Yet our policy is trending in the other direction. The Prime Minister has suggested arming the rebels. The Chief of the Defence Staff warned recently that troops may intervene if the humanitarian crisis worsened. And the ‘National Coalition of the Syrian Revolutionary and Opposition Forces’ (NCSROF) has been prematurely recognised as the “sole legitimate representative” of the Syrian people.

If Britain is to surmount the challenges of the twenty-first century and re-climb the greasy pole of international affairs, we need a prudent foreign policy. The country must sort out its finances, build up its resources, and think carefully about where in the world it gets involved in and how.

David Cameron used to recognise this, and, in recent months, seems to have rediscovered his ‘grand strategic’ ambitions. At the Conservative party conference, he declared that “[e]very battle we fight, every plan we make, every decision we take” was designed to help the United Kingdom “rise” amidst the decline and fall of other Great Powers. “I am not going to stand here as Prime Minister and allow [us] to join the slide.”

As welcome as his rediscovery of ‘the vision thing’ is, he has also consistently fallen short of realising it whenever put to the test. Unless Mr Cameron wants Britain to become a hegemonic power in the eastern Mediterranean, then our deepening involvement in Syria is part of this disappointing trend. Involving us in a fourth conflict in a decade – with little at stake and with no coherent political-military strategy – will hasten our fall, not reverse it.

British policy must focus on stopping the civil war from spreading into the lands of close allies like Jordan. There are nearly 200,000 refugees there. Speaking in August, when the number was around 140,000, King Abdullah said: “We can’t afford anymore Syrians coming through because of the load it is on the system here.”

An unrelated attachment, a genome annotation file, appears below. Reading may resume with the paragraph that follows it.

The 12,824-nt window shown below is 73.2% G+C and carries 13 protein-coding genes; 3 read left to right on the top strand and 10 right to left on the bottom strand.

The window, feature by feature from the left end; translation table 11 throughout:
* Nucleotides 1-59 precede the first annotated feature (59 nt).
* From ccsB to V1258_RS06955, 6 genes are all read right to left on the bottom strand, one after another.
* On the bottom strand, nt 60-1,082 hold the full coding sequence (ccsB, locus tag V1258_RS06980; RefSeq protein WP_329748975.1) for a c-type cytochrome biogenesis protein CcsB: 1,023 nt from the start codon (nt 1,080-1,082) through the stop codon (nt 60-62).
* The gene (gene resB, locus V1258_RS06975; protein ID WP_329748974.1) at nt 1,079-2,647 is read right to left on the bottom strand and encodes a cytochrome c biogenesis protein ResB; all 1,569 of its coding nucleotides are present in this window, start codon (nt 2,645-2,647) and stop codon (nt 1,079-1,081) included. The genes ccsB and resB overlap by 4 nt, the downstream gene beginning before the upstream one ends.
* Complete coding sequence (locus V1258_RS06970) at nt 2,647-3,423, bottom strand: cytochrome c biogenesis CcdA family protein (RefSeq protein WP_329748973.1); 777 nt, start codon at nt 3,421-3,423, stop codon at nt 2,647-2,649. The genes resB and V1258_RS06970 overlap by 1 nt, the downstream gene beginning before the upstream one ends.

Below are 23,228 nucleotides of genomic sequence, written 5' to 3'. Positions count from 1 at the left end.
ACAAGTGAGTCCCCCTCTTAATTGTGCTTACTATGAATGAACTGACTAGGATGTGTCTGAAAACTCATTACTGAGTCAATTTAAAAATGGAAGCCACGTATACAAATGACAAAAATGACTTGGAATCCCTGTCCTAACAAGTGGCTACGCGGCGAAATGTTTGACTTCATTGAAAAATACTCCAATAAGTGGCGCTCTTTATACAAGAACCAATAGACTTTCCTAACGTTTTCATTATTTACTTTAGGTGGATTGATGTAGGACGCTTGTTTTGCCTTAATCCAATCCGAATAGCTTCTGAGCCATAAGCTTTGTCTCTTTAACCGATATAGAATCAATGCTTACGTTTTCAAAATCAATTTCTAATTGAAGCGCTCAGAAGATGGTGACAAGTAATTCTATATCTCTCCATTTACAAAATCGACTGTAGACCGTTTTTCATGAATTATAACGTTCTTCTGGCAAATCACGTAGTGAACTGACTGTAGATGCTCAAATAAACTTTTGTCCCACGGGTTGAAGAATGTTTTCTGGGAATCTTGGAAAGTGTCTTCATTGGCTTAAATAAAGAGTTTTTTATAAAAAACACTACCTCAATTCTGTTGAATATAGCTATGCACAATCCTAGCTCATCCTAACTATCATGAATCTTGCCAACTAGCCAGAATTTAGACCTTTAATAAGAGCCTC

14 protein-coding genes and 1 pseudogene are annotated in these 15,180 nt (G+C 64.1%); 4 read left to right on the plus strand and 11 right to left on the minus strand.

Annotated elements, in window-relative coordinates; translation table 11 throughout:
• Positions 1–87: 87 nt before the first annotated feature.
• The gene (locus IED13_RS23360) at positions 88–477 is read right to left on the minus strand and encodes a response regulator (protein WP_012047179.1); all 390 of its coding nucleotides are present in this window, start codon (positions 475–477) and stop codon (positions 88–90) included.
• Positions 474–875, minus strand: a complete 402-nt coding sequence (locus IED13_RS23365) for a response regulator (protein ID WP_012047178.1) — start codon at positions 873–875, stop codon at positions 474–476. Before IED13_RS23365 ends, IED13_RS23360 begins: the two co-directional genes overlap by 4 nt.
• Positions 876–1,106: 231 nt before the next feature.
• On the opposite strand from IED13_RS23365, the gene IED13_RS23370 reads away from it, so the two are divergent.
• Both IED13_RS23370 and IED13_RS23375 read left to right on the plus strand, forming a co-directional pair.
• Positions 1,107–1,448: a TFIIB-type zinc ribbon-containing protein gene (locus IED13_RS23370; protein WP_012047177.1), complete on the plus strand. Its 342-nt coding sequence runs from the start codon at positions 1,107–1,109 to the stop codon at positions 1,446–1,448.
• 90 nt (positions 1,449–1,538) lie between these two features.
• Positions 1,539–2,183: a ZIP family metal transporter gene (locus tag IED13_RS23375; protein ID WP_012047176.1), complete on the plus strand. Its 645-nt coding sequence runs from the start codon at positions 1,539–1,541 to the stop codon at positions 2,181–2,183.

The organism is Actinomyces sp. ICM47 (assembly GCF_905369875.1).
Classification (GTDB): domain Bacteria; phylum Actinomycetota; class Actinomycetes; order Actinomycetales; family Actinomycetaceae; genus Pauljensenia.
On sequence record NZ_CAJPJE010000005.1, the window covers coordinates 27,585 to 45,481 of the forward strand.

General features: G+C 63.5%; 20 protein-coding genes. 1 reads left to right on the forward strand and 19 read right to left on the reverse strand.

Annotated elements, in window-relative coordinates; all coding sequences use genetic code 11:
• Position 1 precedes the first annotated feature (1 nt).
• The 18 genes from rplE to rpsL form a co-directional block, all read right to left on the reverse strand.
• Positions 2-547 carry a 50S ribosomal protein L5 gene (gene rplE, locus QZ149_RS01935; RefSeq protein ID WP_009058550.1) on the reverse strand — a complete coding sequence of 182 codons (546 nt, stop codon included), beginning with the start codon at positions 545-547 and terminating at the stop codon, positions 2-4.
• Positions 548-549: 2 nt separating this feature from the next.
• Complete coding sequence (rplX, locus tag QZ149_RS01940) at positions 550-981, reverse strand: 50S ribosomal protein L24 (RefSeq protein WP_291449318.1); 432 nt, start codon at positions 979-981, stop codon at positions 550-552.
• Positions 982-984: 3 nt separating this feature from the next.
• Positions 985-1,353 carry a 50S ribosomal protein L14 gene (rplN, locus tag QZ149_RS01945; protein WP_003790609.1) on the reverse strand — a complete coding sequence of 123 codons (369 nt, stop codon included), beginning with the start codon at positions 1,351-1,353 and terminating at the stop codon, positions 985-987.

In October, the New York Times reported that the United States had sent military personnel to the country to help the Jordanians handle the crisis. Given our long history with the Hashemite dynasty, this is what we ought to be doing.

Follow Aaron on Twitter @AaronHEllis

Argentina and the Olympics sports equipment crisis

Alexander Pannett 10.30am

The point when cereal becomes too soggy to eat and all that can be done is to create sludgy mounds in a homage to a Steven Spielberg film.

That’s generally how I view the Argentine president’s persistent attempts to annoy with petty stunts about the Falkland Islands.

It is a predicament that cannot be helped and says more about the deleterious solidity of President Kirchner’s domestic policies than her success in being the toast of South American diplomacy.

Her latest gambit has been to smuggle the Argentine hockey captain, Fernando Zylerberg, on to the Falkland Islands and film him carrying out a Rocky-style training montage next to some of the island’s iconic sites, including performing step-ups on a war memorial.

I personally do not have a problem with foreign professional sports players using our country’s facilities to train for a sporting event that has often been used to make infantile political gestures.

My concern is that Mr Zylerberg conducted no training exercises with a hockey stick. Surely this is a vital piece of equipment to hone up with before a major hockey event?